Our moment to shine!

We leave the guard meet and greet to try out another exciting adrenalin-packed adventure – ride on the cute little yellow trams of Budapest!


Reporting live from Budapest’s cute little yellow tram.

Needless to say, the speed of the tram wasn’t what made our ride exhilarating, rather it was the sight of Budapest’s postcard-perfect streets and the riviera coming into view one after the other.


Last glimpse of Danube.

We hop off the tram by the Chain Bridge. It is time to bid farewell to pretty Budapest and hit the road again.


Budapest, we will be back!

Our next destination will bring us to another country – the land of vampires, aka Romania. There are some 200 km of Hungarian countryside to cover before we reach our favourite activity of crossing borders. So off we go!

The long stretches of driving are necessary to get us to our end destination, however they tend to become quite boring after hours of sitting in the car and gazing out the window. This is strictly the passenger’s point of view, and I am quite a demanding and impatient passenger when it comes to long drives. Andreas, the driver, never complains. Just from time to time he needs a bit of muscle stretching. So for the purposes of taking a break (better read, to give some excitement to the demanding passenger), we take a small detour from the highway to continue our drive through the Hortobagy National Park.


The crown jewel of the national park is this old bridge dubbed Nine-Hole Bridge spanning across Hortobagy river.


Oh the passenger is now on full alert as we drive through beautiful, wide plains, passing by grazing animals and long, long stretches of open road. Stunning scenery!

IMG_8292Crossing a few more kilometers and waving good-bye to cute straw figures on our road, we finally reach the Romanian border!


Ciao Hungary! You have been a real treat. Hello Romania, country #5! Excited to explore what you have up your sleeve for us.

A mandatory picture snapped by the border control. Another flag, another combination of three stripes, another hour spent on the border, stamps leaving their ink traces in our passports, brief exchange of greetings with the guards, a receipt for the road tax, and we are finally ready to continue our trip driving on the same stretch of asphalt dividing the two EU member countries.

That little stretch of asphalt that seemed rather smooth and similar to the Hungarian standards very quickly proved to be a bitter deception. A few kms in on the Romanian roads the driving habits suddenly changed, turning into rules are there to be broken principle, the smooth asphalt got replaced by big holes eventually turning to dusty narrow roads, horse wagons became a common sight, and as if this wasn’t an experience enough, ladies of a certain, ancient profession, started lining up the roads! I certainly hope this last criteria was not why Google Maps suggested this route as a better option!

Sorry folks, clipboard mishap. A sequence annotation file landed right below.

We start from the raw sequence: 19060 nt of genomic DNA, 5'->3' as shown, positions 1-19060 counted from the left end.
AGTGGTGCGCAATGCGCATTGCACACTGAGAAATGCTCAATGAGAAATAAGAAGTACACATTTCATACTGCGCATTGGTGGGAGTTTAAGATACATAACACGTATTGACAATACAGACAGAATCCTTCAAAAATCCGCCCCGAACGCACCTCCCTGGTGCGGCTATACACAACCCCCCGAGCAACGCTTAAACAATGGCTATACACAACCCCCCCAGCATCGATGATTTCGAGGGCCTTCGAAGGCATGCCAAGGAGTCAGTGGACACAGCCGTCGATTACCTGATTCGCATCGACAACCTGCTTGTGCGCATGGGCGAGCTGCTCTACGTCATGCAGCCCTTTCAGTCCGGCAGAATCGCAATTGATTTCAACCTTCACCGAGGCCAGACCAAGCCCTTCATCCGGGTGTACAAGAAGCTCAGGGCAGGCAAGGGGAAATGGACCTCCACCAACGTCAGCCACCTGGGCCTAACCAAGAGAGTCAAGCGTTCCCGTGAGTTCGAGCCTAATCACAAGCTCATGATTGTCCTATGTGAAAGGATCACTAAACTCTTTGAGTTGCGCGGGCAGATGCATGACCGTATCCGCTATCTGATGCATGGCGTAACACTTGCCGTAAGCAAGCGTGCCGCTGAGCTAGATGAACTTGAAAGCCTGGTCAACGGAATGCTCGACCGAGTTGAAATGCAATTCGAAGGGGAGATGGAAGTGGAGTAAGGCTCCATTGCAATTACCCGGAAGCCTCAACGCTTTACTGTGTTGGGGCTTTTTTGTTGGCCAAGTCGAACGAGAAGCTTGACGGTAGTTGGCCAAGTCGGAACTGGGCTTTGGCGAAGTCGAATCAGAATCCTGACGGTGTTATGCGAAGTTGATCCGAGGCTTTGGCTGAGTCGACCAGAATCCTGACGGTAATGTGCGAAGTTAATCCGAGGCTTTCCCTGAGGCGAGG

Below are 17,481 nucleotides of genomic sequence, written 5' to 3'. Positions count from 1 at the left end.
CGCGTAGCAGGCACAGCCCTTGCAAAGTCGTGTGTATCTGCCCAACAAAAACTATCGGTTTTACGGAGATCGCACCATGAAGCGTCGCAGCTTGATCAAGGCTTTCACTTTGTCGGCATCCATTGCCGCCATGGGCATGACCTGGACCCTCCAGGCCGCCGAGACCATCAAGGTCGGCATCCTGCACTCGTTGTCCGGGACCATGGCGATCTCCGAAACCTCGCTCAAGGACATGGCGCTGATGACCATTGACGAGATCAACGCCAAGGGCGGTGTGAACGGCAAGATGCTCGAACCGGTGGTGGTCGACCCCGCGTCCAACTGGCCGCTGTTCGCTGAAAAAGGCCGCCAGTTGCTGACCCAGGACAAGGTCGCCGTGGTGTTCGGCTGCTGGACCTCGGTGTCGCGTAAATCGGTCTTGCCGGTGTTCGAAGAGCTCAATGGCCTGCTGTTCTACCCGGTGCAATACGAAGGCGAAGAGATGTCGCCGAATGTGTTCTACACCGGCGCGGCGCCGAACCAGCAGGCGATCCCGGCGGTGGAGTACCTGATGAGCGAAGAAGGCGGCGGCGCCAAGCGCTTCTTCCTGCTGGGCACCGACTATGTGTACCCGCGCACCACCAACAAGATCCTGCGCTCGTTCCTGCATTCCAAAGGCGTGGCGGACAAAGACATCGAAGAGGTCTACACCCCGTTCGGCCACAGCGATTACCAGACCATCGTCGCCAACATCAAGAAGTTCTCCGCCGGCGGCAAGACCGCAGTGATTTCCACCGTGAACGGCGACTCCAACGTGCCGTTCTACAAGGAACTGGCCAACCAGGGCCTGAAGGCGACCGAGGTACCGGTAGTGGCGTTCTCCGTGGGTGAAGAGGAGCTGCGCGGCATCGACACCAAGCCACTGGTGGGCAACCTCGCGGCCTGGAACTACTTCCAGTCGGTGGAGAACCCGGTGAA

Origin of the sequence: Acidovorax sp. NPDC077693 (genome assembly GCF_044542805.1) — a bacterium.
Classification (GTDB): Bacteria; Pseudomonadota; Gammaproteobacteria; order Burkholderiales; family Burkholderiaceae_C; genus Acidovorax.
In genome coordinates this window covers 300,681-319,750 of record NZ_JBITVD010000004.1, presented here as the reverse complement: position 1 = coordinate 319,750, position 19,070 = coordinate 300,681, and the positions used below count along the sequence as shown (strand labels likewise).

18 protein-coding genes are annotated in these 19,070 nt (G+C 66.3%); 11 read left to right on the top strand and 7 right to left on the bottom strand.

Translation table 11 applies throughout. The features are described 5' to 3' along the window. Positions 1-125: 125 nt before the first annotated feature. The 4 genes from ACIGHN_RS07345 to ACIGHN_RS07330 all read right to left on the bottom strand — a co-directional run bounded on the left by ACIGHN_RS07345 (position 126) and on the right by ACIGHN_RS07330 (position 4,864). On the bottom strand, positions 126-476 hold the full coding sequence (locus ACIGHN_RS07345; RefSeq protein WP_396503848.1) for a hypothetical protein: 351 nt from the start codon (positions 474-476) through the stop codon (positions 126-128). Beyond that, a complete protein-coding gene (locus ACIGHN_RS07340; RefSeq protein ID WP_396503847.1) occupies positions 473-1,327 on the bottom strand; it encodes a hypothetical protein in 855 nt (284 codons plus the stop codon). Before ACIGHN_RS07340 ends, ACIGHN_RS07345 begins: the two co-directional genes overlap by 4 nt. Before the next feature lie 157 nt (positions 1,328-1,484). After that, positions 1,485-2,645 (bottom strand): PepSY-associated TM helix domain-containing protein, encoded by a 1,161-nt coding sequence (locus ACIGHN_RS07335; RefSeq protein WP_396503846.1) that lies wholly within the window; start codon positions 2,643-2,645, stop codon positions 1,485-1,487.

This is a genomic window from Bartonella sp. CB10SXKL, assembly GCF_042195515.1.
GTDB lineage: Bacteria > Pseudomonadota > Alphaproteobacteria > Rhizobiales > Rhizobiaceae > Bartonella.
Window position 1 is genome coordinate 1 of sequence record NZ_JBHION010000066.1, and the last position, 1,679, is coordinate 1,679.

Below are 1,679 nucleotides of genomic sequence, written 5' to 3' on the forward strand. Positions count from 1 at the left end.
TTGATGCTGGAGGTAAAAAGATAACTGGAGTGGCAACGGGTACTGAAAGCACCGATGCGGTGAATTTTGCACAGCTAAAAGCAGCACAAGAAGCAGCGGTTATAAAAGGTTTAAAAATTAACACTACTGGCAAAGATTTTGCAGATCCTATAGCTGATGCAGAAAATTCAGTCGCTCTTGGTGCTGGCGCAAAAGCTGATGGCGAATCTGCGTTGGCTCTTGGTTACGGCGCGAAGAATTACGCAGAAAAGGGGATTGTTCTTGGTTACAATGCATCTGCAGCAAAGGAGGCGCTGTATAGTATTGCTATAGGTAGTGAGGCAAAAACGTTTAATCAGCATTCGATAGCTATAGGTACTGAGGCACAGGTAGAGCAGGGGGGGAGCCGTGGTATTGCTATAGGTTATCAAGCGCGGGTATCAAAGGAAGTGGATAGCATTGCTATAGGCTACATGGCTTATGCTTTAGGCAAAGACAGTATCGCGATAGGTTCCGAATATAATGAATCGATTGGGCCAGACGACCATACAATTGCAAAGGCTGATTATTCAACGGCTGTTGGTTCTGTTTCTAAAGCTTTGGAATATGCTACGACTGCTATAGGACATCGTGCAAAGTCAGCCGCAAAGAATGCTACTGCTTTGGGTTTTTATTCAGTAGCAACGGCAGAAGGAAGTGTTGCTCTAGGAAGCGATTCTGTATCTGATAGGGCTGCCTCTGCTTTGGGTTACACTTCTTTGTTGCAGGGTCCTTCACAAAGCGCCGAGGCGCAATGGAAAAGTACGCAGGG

Not exactly what we had in mind when we drove away from lovely Budapest earlier in the day. Oh well! Adventure is what we are after, so Romania bring it on.


A beautiful welcome to Romania! Thank you.

As if to apologise for the offroad driving inconvenience, the nature sent us the most gorgeous sunset setting the sky on fire. Well done, apologies accepted.

So on we drive towards our home for the night – Cluj-Napoca, blindly following the Google Maps and its biased route suggestion, waving good-bye to the setting sun. We carry on through the dust, through the holes, on and on stopping occasionally to do a little impromptu photoshoot for our sweet Rover.


Doesn’t he look just stunning?

An hour more of driving… It’s pitch black, the dusty roads and occasional villages lining up the road have long disappeared, we are now driving through a forest in complete darkness, with no other living soul around us. Talk about the land of vampires. Rather spooky. Google Maps still insists that this is the best route and Cluj Napoca lies in the end of this dark hole. We proceed. Mostly because turning back at this point would be a rather daunting task.

Another 40-50 minutes pass watching the kms slowly tick in on the dashboard. There is silence in the car, as we sit in intense anticipation for what lies ahead. Another few kms and the map claims that Cluj-Napoca is so so close… Cannot wait! A few more meters and suddenly we come to an abrupt halt!


Our nightly adventures on the Romanian roads. A story to remember.

No way, no freaking way (pardon my French)!!!! The road… there is no road… it’s been washed away… collapsed into a gorge… there is one big hole… impossible to drive over even if you are James Bond. Oh no bloody way! The only reason why the car didn’t end up in the hole was because of its big, beautiful, magnificent lights. We have no choice but to turn back. Turn back into the darkness, so close yet so far away from Cluj-Napoca and attempt to reach it by driving the slightly “slower” route as claimed by glorious Google Maps.

We turn back. Sleeping by the side of the hole, in the middle of nowhere does not look too appealing. Another hour or so making our way through the darkness we reach one of the highways leading to Cluj. A deep breath of relief. The highway resembles a real highway. Smooth, beautiful, shining with signs and white lines. Oh thank goodness. We are back to civilisation. Reaching our destination becomes more and more realistic. It is way past midnight, we are way too exhausted, hungry and sleep deprived, but we are happy, ready to jump in joy, because we discovered the highway!

Another hour or so on the beautiful road and we pull up at our home for the night. A church turned into housing complex! A step in and we discover it is a housing complex for elderly! Entering our room you could almost suspect time travel was a true thing. Hmm interesting turn of events, definitely the day couldn’t get any more adventurous.